Toyota Agrees to Pay Fine, But Won't Admit Wrongdoing

Posted: April 20, 2010

Toyota has agreed to pay a $16.4 million government fine for waiting several months to notify the National Highway Traffic Safety Administration (NHTSA) about its sticky accelerator pedal defect.

According to the Washington Post, “The sanction represents the largest financial penalty imposed by the U.S. government on an automaker.” However, they add that the proposed fine is “relatively small for an automaker that reported revenue of more than $200 billion last year, consumer advocates said.”

Still, the fine is the maximum amount allowable under law. The Detroit News explains, “If there wasn't a cap on fines, NHTSA said it could have assessed a $6,000 per vehicle penalty -- or $13.8 billion.”

Though Toyota has agreed to pay the fine, the automaker isn’t admitting any wrongdoing. The Detroit News, which obtained the four-page agreement, says, “In the agreement, Toyota denies wrongdoing, but agreed to make the payment by electronic funds transfer to the U.S. Treasury within 30 days.”

Autoblog elaborates, “Toyota denies that it withheld any pertinent information from NHTSA, saying, ‘We did not try to hide a defect to avoid dealing with a safety problem.’”

Toyota’s denial is more likely a legal move than simply a stubborn refusal to admit guilt. The Los Angeles Times explains: “Toyota is facing scores of personal-injury, product liability and class-action lawsuits in which an admission of guilt could be used as evidence against the company. But refusing to pay the fine could have led to a prolonged and public fight with the Justice Department.”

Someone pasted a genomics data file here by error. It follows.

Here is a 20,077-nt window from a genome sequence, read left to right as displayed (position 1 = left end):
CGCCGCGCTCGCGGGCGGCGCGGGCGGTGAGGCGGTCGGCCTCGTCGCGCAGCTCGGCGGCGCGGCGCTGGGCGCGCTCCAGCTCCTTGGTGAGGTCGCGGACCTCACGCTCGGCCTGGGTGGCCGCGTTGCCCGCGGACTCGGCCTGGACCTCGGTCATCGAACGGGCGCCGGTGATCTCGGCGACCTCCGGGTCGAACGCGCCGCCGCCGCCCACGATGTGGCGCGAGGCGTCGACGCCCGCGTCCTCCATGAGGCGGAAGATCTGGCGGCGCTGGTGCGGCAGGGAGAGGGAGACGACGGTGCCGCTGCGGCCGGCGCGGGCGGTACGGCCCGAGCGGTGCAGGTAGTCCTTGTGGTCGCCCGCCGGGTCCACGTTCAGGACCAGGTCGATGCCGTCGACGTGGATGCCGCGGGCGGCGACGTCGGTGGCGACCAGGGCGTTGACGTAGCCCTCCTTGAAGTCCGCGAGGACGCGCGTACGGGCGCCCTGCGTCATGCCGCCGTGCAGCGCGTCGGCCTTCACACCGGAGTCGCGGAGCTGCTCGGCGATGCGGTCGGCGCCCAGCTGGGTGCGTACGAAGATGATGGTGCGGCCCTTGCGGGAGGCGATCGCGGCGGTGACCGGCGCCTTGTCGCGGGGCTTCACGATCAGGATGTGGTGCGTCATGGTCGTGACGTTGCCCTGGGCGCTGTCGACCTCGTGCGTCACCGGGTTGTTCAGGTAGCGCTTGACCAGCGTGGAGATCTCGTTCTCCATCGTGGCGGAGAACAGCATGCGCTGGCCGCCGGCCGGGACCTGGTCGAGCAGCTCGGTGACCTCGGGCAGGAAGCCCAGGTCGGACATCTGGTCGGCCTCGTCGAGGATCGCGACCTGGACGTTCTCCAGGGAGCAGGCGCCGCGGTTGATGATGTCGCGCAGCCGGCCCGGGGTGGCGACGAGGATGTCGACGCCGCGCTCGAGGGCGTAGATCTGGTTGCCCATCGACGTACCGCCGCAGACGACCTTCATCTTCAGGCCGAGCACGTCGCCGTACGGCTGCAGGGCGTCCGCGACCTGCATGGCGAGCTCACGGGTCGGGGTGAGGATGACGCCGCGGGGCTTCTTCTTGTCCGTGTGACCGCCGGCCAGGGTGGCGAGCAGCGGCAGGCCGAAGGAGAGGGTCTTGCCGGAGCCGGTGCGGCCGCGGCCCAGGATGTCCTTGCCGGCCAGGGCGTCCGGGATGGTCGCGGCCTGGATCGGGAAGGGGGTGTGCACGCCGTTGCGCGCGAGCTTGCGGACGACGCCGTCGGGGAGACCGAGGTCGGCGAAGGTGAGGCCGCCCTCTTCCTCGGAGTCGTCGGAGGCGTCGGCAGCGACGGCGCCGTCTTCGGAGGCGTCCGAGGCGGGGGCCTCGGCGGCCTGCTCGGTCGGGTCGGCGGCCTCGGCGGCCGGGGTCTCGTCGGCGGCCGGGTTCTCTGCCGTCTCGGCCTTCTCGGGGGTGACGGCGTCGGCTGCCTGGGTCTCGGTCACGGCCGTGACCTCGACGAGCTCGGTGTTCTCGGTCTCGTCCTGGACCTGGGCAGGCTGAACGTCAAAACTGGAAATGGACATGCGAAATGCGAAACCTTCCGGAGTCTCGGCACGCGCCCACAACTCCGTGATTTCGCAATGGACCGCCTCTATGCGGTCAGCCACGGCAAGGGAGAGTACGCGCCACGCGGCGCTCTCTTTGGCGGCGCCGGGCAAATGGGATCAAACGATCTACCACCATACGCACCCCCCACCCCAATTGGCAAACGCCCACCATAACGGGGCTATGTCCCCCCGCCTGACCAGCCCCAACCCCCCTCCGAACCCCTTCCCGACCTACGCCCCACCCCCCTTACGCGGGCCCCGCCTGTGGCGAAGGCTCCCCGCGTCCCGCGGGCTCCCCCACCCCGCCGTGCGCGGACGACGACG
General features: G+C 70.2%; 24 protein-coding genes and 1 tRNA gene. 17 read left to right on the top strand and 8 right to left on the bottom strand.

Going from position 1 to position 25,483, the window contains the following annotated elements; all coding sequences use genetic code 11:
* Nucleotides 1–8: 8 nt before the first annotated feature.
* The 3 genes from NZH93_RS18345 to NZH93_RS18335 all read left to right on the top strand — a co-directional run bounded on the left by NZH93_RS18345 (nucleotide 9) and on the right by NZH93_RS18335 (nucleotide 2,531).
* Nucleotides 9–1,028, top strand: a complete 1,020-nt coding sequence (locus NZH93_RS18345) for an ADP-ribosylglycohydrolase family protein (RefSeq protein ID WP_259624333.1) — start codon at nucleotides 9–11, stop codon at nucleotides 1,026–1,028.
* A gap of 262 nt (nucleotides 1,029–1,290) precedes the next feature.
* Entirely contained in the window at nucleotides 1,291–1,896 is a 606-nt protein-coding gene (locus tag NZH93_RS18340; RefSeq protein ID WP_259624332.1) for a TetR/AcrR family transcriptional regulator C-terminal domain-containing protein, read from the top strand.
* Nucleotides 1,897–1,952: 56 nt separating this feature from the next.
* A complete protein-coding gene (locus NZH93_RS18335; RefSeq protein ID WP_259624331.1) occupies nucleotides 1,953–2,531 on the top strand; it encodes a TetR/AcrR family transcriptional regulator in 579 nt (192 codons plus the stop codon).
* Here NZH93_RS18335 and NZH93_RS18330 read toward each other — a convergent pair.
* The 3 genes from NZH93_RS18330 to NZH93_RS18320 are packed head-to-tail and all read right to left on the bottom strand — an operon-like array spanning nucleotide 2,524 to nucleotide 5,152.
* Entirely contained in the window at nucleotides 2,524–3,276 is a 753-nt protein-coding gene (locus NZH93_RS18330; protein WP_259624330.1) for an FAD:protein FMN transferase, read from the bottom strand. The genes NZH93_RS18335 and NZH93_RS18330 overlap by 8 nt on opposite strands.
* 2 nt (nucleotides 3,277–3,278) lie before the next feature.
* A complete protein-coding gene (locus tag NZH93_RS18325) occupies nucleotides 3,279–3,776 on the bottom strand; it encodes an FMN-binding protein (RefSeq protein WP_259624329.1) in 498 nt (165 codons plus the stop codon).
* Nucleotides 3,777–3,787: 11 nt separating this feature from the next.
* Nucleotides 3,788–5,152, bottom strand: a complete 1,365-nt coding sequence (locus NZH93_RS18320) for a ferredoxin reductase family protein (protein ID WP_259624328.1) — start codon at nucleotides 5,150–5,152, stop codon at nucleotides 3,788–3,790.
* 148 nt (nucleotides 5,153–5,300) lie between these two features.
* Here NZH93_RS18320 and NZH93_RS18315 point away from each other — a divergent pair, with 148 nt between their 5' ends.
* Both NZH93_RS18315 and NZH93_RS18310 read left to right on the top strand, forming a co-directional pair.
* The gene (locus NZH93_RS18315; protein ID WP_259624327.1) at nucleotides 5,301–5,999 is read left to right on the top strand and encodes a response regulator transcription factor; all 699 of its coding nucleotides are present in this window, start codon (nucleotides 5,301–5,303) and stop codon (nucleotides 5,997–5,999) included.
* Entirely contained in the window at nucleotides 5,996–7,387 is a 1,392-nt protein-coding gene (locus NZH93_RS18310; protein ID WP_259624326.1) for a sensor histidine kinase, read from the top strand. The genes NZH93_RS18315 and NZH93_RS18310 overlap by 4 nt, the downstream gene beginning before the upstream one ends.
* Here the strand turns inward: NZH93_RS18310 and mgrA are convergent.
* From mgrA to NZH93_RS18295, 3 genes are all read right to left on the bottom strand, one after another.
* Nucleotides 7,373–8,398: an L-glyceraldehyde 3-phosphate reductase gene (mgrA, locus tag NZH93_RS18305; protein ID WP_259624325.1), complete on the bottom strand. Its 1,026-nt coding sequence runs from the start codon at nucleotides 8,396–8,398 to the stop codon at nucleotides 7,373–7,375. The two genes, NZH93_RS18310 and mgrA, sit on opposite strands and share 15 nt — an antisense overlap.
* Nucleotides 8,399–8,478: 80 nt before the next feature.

This new chapter won’t be the last in Toyota’s recall saga. The world’s largest automaker still faces “more than 200 civic lawsuits, a criminal investigation by the U.S. Attorney's Office in New York and a probe by the Securities and Exchange Commission in Los Angeles,” adds the Detroit News.

On top of all that, Toyota recently issued a voluntary recall for its Lexus GX 460 after Consumer Reports issued a rare “Don’t Buy” alert due to the SUV’s risk of rollover.

With Toyota’s woes continuing to mount, there’s a small chance the automaker will continue its aggressive incentives for a few more months.

Business Week reports: “There’s no decision yet on whether current offers will be extended beyond May 3, said Celeste Migliore, a spokeswoman for Toyota’s U.S. unit. While the focus on low- cost financing rather than cash rebates will continue, Toyota may shift to setting incentives by region in the U.S. instead of one national program, she said.”

Check out the latest Toyota recall news and information, including how the company's recent troubles affect our rankings. If you're in the market for a new car, check out the U.S. News rankings of this year's best cars as well as this month's best car deals.  

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